Massacre in Daraya Could Be Deadliest of Syrian Conflict
(DAMASCUS, Syria) -- Syrian opposition groups are now alleging that the massacre of civilians in the village of Daraya is the bloodiest mass killing since government forces began their offensive against pro-democratic activists in March 2011.
The death toll in Daraya, southwest of Damascus, was put at 400, nearly doubling the initial estimates from last Saturday when bodies of civilians were found dumped in graves.
According to witnesses, both soldiers and their militia allies raided neighborhoods multiple times by first ordering food from their captives and then killing them.
The United Nations has ordered an investigation into what happened in Daraya, while Syria's government-run media alleges that those killed in the village were terrorists and most residents welcome the military offensive to eliminate them.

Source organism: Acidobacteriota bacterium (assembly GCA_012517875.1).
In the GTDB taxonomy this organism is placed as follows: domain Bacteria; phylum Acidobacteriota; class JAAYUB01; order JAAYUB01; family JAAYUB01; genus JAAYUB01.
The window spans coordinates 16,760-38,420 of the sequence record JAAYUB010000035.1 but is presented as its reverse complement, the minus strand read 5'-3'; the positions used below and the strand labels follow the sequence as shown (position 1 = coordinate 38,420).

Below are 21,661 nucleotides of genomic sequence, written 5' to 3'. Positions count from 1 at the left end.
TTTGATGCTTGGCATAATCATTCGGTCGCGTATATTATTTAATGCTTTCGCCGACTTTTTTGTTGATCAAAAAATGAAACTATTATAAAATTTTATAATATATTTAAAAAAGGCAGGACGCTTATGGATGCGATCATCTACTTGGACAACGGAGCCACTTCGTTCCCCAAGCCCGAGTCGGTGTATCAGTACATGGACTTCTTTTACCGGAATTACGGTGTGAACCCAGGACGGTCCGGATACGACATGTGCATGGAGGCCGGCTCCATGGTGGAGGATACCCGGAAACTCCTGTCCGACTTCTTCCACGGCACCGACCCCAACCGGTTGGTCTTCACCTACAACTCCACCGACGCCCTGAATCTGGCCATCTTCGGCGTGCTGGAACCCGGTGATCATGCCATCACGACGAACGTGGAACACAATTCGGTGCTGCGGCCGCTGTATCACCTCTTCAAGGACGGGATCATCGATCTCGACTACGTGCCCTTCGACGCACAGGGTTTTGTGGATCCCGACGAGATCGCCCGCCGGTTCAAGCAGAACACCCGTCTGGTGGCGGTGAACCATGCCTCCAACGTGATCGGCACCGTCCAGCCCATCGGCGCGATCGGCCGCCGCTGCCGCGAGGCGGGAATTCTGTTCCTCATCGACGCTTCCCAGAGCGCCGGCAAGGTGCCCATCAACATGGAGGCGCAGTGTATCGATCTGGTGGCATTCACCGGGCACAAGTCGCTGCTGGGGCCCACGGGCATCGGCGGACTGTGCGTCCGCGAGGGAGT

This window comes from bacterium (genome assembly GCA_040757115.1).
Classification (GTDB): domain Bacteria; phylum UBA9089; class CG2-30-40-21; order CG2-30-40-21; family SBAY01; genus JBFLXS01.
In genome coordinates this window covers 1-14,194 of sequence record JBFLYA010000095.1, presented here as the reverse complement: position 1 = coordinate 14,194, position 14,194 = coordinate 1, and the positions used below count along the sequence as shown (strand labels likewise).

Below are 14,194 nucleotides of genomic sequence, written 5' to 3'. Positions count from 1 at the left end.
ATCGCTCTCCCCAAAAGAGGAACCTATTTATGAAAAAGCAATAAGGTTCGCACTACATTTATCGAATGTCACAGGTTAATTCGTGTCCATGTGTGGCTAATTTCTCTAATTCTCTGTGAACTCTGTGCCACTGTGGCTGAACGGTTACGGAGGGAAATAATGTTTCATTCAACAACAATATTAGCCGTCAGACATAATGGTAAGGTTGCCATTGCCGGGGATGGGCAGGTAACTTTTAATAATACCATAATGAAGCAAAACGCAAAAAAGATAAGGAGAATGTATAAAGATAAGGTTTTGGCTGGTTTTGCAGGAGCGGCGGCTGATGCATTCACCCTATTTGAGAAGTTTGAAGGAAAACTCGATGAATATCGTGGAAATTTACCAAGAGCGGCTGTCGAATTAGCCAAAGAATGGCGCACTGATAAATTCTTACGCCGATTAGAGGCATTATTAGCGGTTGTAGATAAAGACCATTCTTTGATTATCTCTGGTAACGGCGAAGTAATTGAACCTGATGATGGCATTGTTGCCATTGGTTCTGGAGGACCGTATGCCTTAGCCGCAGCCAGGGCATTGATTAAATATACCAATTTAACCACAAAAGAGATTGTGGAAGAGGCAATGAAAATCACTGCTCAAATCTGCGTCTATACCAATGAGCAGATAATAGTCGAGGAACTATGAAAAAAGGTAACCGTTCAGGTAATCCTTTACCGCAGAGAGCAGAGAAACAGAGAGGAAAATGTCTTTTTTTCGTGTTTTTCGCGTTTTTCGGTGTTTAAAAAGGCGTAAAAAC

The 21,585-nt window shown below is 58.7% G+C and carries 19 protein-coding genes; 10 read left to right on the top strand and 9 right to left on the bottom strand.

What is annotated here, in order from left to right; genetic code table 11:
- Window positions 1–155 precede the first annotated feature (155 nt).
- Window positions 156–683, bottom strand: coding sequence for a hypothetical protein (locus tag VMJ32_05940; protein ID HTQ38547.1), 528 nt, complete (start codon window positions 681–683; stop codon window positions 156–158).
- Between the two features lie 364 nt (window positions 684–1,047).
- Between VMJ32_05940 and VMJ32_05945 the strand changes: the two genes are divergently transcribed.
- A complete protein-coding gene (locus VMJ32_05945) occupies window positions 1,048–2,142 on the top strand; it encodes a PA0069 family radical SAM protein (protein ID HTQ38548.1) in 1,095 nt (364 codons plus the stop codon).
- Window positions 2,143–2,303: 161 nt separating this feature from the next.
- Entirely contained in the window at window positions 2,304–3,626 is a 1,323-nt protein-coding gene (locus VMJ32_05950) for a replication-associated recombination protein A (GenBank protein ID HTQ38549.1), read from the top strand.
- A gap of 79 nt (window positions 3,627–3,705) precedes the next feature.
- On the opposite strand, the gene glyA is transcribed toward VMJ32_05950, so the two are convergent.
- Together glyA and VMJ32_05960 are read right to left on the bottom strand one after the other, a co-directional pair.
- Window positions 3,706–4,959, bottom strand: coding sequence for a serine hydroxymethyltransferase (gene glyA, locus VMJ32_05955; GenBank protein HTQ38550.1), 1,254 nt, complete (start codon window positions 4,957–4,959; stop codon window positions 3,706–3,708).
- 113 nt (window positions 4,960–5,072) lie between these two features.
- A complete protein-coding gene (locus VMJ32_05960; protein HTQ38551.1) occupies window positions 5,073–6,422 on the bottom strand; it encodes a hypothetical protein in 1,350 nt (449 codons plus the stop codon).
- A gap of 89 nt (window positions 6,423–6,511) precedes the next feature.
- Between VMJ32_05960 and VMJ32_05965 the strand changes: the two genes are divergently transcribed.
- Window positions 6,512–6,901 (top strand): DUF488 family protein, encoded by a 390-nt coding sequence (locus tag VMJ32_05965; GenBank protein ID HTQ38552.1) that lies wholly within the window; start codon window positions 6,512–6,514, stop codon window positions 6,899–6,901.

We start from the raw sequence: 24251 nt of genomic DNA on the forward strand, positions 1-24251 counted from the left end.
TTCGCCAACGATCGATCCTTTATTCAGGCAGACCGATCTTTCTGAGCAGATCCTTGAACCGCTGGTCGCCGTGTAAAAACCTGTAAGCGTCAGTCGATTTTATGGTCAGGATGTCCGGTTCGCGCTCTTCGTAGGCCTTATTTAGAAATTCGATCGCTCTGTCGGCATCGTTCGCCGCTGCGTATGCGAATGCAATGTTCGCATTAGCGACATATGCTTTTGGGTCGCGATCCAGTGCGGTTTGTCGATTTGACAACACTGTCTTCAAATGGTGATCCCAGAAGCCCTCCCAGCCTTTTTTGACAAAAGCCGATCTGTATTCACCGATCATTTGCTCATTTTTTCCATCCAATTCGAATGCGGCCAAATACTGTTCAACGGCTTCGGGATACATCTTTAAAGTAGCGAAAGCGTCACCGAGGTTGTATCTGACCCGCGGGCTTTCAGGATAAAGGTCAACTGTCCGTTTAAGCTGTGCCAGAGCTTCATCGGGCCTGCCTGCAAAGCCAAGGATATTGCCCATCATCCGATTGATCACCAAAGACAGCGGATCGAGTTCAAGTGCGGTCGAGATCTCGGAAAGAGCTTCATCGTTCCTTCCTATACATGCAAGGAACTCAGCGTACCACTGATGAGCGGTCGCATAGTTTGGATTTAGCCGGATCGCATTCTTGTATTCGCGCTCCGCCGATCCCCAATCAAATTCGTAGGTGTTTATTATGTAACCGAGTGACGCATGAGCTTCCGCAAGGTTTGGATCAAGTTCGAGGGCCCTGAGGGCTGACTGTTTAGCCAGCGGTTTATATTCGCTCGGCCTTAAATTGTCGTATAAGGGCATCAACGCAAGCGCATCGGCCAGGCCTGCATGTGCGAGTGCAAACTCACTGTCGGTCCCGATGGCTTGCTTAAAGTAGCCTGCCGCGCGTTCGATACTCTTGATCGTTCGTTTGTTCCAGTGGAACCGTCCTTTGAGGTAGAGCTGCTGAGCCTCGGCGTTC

In other developments Tuesday, the Syrian military dropped leaflets from helicopters over Damascus and its suburbs, urging rebels to give up their battle to overthrow President Bashar al-Assad.
The message read in part, "The Syrian army is determined to cleanse every inch in Syria and you have only two choices: Abandon your weapons...or face inevitable death."
It's estimated that between 21,000 and 23,000 have died in fighting over the past 18 months, while the U.N. reported on Tuesday that the number of refugees who have fled to Turkey is approaching 200,000.
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